he Italian prog music panorama is not one of the most prolific, or extensive, or even important ones, since a Country with such rich classical roots and musical traditions was probably unable to keep up the pace with the cultural revolutions taking place in other parts of Europe or the other side of the Ocean.
Nevertheless, perhaps just thanks to those deeply rooted classical traditions, Italy has developed some interesting indigenous forms of progressive music during the 60s, 70s and 80s.
Let’s for a moment forget about intricate discussions about how much the huge differences between the North and South parts of Italy and their economical and sociological implications have influenced the evolution of some of those interesting bands. Let’s just say that they did. Period.
Take now Napoli Centrale. Their name refers to the generic name given to this beautiful city’s central railway, bus and metro station neighborhood, traditionally a hectic place (like almost all the rest of the city), and populated by all those different cultures coming by land or air (the airport is just a few minutes away from the station, if ever the streets were completely vacant) making it, like the harbor on the other side of the old city, a melting pot of races, cultures, traditions and whatnot.
This band and all its evolutions in time revolves around the “figlio della guerra” (literally: son of the war) Gaetano “James” Senese, son of an unknown African-American soldier.
James Senese is an excellent saxophonist of eclectic tastes, roaming from the purest Coltrane to the most extreme Miles Davis, landing on the more modern variants of the jazz-rock, like Joe Zawinul and Weather Report.
Like his wondrous city of birth, he absorbs everything he encounters, rock, jazz, folk and traditional music and produces an electrifying mixture that has deep roots in the popular conscience of his fellow citizens and his land, the struggle against the oppression and the tragedies that accompanied the industrial development of that part of Italy.
Napoli Centrale is officially born in 1975, though Senese had been playing since a long time in different bands, though never getting straight what he really wanted to play.
When asked: “James, are you happy?” he simply would answer: “No, ask this question again on the day that Miles Davis will be number one on the hit parade”.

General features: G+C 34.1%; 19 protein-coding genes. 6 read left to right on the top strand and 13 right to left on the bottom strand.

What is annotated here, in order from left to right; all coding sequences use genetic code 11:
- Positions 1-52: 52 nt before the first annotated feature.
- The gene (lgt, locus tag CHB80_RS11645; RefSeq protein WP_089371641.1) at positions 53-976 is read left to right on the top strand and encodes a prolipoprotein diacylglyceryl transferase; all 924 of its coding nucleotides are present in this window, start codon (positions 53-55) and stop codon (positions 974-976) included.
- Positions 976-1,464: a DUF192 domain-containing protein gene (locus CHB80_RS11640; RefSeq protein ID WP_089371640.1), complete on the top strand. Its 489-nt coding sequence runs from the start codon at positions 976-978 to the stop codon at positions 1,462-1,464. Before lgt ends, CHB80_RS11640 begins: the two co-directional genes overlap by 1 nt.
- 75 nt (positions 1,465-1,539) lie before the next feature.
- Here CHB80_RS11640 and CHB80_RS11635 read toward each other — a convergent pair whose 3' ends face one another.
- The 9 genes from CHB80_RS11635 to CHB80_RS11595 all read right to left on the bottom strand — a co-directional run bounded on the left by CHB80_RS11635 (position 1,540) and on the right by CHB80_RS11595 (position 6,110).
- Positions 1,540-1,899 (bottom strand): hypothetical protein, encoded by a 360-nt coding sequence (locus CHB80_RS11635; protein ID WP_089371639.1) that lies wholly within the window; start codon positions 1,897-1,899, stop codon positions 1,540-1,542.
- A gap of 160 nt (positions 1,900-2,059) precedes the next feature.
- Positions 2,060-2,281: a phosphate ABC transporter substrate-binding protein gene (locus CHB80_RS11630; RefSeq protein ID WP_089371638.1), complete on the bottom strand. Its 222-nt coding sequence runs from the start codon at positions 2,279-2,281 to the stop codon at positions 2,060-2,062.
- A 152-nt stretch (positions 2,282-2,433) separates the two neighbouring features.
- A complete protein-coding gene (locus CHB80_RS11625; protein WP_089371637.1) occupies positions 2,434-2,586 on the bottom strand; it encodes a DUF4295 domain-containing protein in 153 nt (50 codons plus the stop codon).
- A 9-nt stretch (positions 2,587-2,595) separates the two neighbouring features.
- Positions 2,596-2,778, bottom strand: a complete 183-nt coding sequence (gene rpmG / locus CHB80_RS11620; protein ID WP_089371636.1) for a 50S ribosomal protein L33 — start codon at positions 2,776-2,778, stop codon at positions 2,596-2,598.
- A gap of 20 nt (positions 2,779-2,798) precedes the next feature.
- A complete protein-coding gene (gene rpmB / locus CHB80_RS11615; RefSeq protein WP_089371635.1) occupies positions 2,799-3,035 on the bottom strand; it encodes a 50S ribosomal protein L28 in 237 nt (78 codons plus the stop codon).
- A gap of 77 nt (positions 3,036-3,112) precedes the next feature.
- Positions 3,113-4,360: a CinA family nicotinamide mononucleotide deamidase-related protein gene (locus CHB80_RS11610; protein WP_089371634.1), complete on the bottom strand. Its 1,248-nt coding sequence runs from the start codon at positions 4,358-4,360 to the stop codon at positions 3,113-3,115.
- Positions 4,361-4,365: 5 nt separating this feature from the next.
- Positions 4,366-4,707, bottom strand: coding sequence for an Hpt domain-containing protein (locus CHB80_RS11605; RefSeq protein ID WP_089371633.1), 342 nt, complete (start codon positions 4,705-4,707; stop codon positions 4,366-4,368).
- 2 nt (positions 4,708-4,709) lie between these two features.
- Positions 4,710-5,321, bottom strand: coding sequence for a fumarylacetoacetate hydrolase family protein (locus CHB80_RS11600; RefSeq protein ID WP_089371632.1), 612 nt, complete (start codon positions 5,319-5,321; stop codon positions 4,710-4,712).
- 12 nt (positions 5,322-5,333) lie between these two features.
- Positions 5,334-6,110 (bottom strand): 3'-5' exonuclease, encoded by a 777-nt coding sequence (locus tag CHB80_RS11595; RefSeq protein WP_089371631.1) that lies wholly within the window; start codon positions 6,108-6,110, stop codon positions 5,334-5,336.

This is in a nutshell, the force driving him and his fellow musicians to the explosive, sometimes even sensible and kind rock-jazz that Napoli Centrale embodies.
Without going through their extensive discography (on the way down after the 70s, to be entirely honest), just their initial three albums, produced between 1975 and 1977 are enough to illustrate this excellent product of the marriage between the Southern agricultural traditions and the revolutionary force of oppression; this unique mix of American Jazz and lyrics in Neapolitan dialect is a force of enlightenment in an otherwise dark and pessimistic social panorama.
Their first eponymous Napoli Centrale sees the light in 1975, with James Senese on tenor sax and vocals, Mark Harris on electric and acoustic piano, Tony Walmsley on bass and Franco Del Prete on drums and percussions.
The album contains what will be some of their most famous and known (not only in the South) tracks, like Campagna (Countryside), Vecchie, Mugliere, Muorte e Criaturi (Old ladies, Wives, Deadmen and Little children) with strong lyrics and syncopated rhythms. The atmospheres describe the degraded conditions and poverty of the province and countryside, the emigration, the exploitation of the weakest members of society.
Their next Mattanza (Slaughter), recorded in 1976, makes enough ripples to grant the band an invitation to the Montreux Jazz Festival. Once again the tracks are full of rage against exploitation, the misery of the city, but also the pride and force that hide in there.
Tracks like Sangue misto (Mixed blood) and Simme iute e simme venute (We went and came back) are important milestones in the birth of a popular conscience that was beginning to evolve in those years, accompanied by a rising sense of pride of being Neapolitan, moving beyond its most ordinary archetypes of pizza, pasta and ‘O sole mio…
In 1977 they will produce what will be the last album of their golden period: Qualcosa ca nu’ mmore (Something that never dies).
The album is more experimental, with more obscure references both musical as well as social. It shows perhaps the beginning of the fissures that will soon after become wide divergences and will mark the end of Napoli Centrale as such.
James Senese will start a solo career and continue that of successful session man and only in the 90s the name Napoli Centrale will come back, though he will be the only original member.
They still play more than good rock-jazz, but a kind of maturity has smoothed the edges of the initial years and you can tell that the social and political struggle has come to a complacent rest…
Just keep their 70s album in mind to enjoy and value this eclectic phenomenon in the Italian muscal scene.